# How much multivariable calculus can be done along curves?

Working with functions of two (or more) real variables is significantly harder than with functions of one variable. It is tempting to reduce the complexity by considering the restrictions of a multivariate function to lines passing through a point of interest. But standard counterexamples of Calculus III, such as $\displaystyle f(x,y)=\frac{xy^2}{x^2+y^4}$, $f(0,0)=0$, show that lines are not enough: this function $f$ is not continuous at $(0,0)$, even though its restriction to every line is continuous. It takes a parabola, such as $x=y^2$, to detect the discontinuity.

Things look brighter if we do allow parabolas and other curves into consideration.

Continuity: $f$ is continuous at $a\in\mathbb R^n$ if and only if $f\circ \gamma$ is continuous at $0$ for every map $\gamma\colon \mathbb R\to \mathbb R^n$ such that $\gamma(0)=a$ and $\gamma$ is continuous at $0$.

Proof: If $f$ is not continuous, we can find a sequence $a_n\to a$ such that $f(a_n)\not\to f(a)$, and run $\gamma$ through these points, for example in a piecewise linear way.

Having been successful at the level of continuity, we can hope for a similar differentiability result:

Differentiability, take 1: $f$ is differentiable at $a\in\mathbb R^n$ if and only if $f\circ \gamma$ is differentiable at $0$ for every map $\gamma\colon \mathbb R\to \mathbb R^n$ such that $\gamma(0)=a$ and $\gamma'(0)$ exists.

Alas, this is false. Take a continuous function $g\colon S^{n-1}\to \mathbb R$ which preserves antipodes (i.e., $g(-x)=-g(x)$) and extend it to $\mathbb R^n$ via $f(tx)=tg(x)$. Consider $\gamma$ as above, with $a\in \mathbb R^n$ being the origin. If $\gamma'(0)=0$ when $(f\circ \gamma)'(0)=0$ because $f$ is Lipschitz. If $\gamma'(0)\ne 0$, we can rescale the parameter so that $\gamma'(0)$ is a unit vector. It is easy to see that $\displaystyle \frac{f(\gamma(t))}{t}= \frac{f(\gamma(t))}{|\gamma(t)|\mathrm{sign}\,t} \frac{|\gamma(t)|}{|t|}\to g(\gamma'(0))$, hence $f\circ \gamma$ is differentiable at $0$. However, $f$ is not differentiable at $a$ unless $g$ happens to be the restriction of a linear map.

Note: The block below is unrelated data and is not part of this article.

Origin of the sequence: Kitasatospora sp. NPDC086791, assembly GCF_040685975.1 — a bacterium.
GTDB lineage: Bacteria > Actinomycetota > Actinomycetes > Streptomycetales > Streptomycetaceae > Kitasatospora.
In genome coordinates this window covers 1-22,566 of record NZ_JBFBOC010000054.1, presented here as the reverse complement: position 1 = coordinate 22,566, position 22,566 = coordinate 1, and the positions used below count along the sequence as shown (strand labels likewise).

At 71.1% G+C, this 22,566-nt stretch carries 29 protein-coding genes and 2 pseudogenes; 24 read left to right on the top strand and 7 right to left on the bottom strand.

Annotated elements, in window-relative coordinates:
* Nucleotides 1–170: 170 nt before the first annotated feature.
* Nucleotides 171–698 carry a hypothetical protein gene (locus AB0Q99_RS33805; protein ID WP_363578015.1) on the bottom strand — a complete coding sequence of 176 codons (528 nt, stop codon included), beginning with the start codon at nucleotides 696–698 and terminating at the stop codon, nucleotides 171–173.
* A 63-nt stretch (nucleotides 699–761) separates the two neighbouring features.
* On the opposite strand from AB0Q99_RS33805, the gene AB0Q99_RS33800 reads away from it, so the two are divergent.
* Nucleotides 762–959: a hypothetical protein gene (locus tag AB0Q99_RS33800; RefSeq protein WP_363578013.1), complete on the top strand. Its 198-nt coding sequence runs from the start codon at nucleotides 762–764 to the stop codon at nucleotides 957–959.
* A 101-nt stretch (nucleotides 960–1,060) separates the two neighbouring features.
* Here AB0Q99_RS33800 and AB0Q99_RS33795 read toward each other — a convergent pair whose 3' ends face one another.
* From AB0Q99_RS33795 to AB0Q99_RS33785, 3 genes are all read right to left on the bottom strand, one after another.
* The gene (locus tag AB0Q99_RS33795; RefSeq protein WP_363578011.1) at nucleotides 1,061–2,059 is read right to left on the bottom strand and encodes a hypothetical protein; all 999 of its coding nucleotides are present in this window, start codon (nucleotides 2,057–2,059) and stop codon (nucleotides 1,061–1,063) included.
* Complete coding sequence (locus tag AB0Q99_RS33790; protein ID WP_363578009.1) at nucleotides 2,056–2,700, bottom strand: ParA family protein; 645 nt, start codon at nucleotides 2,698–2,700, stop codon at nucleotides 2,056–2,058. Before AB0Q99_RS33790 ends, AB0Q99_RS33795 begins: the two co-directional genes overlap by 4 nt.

I can’t think of a way to detect the nonlinearity of directional derivative by probing $f$ with curves. Apparently, it has to be imposed artificially.

Differentiability, take 2: $f$ is differentiable at $a\in\mathbb R^n$ if and only if there exists a linear map $T$ such that $(f\circ \gamma)'(0)=T\gamma'(0)$ for every map $\gamma\colon \mathbb R\to \mathbb R^n$ such that $\gamma(0)=a$ and $\gamma'(0)$ exists.

Note that the only viable candidate for $T$ is given by partial derivatives, and those are computed along lines. Thus, we are able determine the first-order differentiability of $f$ using only the tools of single-variable calculus.

Proof goes along the same lines as for continuity, with extra care taken in forming $\gamma$.

1. We may assume that $T=0$ by subtracting $Tx$ from our function. Also assume $a=0$.
2. Suppose $f$ is not differentiable at $0$. Pick a sequence $v_k\to 0$ such that $|f(v_k)|\ge \epsilon |v_k|$ for all $k$.
3. Passing to a subsequence, make sure that $v_k/|v_k|$ tends to a unit vector $v$, and also that $|v_{k+1}|\le 2^{-k}|v_k|$.
4. Connect the points $v_k$ by line segments. Parametrize this piecewise-linear curve by arc length.
5. The distance from $v_{k+1}$ and $v_k$ is bounded by $|v_{k+1}|+|v_k|\le (1+2^{-k})|v_k|$, the triangle inequality. Hence, the total length between $0$ and $v_k$ does not exceed $\sum_{m\ge k}(1+2^{-m})|v_m| \le (1+c_k)|v_k|$, where $c_k\to 0$ as $k\to \infty$.
6. By 3, 4, and 5 the constructed curve $\gamma$ has a one-sided derivative when it reaches 0. Shift the parameter so that $\gamma(0)=0$. Extend $\gamma$ linearly to get two-sided derivative at $0$.
7. By assumption, $|f(\gamma (t))|/|t|\to 0$ as $t\to 0$. This contradicts 2 and 5.

Can one go further and detect the second order differentiability by probing $f$ with paths? But the second derivative is not a pointwise asymptotic condition: it requires the first derivative to exist in a neighborhood. The pointwise second derivative might be possible to detect, but I’m not sure… and it’s getting late.

## One thought on “How much multivariable calculus can be done along curves?”

1. Asaf Shachar says:

Very nice post. Regarding your counter-example (differentiability along paths does not imply standard differentiability), where did you use the fact that $g$ preserves the antipodes? (Perhaps in the proof that $f$ is Lipschitz, since I am not sure how to show this). Thanks.